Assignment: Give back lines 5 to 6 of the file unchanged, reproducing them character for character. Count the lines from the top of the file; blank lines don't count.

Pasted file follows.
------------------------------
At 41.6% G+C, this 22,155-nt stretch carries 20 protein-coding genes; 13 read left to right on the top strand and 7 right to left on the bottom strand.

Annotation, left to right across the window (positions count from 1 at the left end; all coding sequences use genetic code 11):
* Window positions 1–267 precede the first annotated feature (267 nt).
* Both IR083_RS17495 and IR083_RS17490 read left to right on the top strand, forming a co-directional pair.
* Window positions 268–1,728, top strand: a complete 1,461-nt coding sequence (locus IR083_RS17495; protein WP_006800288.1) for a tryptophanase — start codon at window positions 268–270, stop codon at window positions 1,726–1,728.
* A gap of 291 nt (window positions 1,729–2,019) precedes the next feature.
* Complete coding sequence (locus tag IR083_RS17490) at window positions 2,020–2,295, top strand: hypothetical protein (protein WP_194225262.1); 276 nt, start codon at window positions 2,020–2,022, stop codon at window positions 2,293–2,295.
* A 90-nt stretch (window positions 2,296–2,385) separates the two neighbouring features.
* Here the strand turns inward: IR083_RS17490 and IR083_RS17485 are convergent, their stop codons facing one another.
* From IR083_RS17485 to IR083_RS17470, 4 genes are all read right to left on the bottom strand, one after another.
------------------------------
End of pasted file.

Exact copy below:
* Window positions 268–1,728, top strand: a complete 1,461-nt coding sequence (locus IR083_RS17495; protein WP_006800288.1) for a tryptophanase — start codon at window positions 268–270, stop codon at window positions 1,726–1,728.
* A gap of 291 nt (window positions 1,729–2,019) precedes the next feature.